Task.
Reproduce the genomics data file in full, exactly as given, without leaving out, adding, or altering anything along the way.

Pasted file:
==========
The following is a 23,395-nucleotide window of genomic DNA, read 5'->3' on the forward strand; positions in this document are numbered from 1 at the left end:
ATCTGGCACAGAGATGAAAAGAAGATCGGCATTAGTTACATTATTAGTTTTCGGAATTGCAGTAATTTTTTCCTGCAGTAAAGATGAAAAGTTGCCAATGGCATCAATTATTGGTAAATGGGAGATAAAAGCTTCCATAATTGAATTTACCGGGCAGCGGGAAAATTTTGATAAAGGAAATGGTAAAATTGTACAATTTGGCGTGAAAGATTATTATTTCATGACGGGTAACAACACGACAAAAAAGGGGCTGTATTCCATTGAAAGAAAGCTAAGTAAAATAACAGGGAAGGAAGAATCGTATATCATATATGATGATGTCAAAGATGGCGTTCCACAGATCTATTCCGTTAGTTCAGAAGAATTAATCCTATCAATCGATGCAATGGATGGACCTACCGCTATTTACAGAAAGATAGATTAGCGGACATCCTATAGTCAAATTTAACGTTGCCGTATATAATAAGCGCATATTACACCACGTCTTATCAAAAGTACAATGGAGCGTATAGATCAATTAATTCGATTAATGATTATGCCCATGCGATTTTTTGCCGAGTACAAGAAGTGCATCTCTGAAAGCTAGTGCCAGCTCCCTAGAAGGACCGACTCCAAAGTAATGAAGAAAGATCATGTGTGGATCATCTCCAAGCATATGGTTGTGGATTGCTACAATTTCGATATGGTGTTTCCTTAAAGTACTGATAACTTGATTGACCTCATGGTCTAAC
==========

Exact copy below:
The following is a 23,395-nucleotide window of genomic DNA, read 5'->3' on the forward strand; positions in this document are numbered from 1 at the left end:
ATCTGGCACAGAGATGAAAAGAAGATCGGCATTAGTTACATTATTAGTTTTCGGAATTGCAGTAATTTTTTCCTGCAGTAAAGATGAAAAGTTGCCAATGGCATCAATTATTGGTAAATGGGAGATAAAAGCTTCCATAATTGAATTTACCGGGCAGCGGGAAAATTTTGATAAAGGAAATGGTAAAATTGTACAATTTGGCGTGAAAGATTATTATTTCATGACGGGTAACAACACGACAAAAAAGGGGCTGTATTCCATTGAAAGAAAGCTAAGTAAAATAACAGGGAAGGAAGAATCGTATATCATATATGATGATGTCAAAGATGGCGTTCCACAGATCTATTCCGTTAGTTCAGAAGAATTAATCCTATCAATCGATGCAATGGATGGACCTACCGCTATTTACAGAAAGATAGATTAGCGGACATCCTATAGTCAAATTTAACGTTGCCGTATATAATAAGCGCATATTACACCACGTCTTATCAAAAGTACAATGGAGCGTATAGATCAATTAATTCGATTAATGATTATGCCCATGCGATTTTTTGCCGAGTACAAGAAGTGCATCTCTGAAAGCTAGTGCCAGCTCCCTAGAAGGACCGACTCCAAAGTAATGAAGAAAGATCATGTGTGGATCATCTCCAAGCATATGGTTGTGGATTGCTACAATTTCGATATGGTGTTTCCTTAAAGTACTGATAACTTGATTGACCTCATGGTCTAAC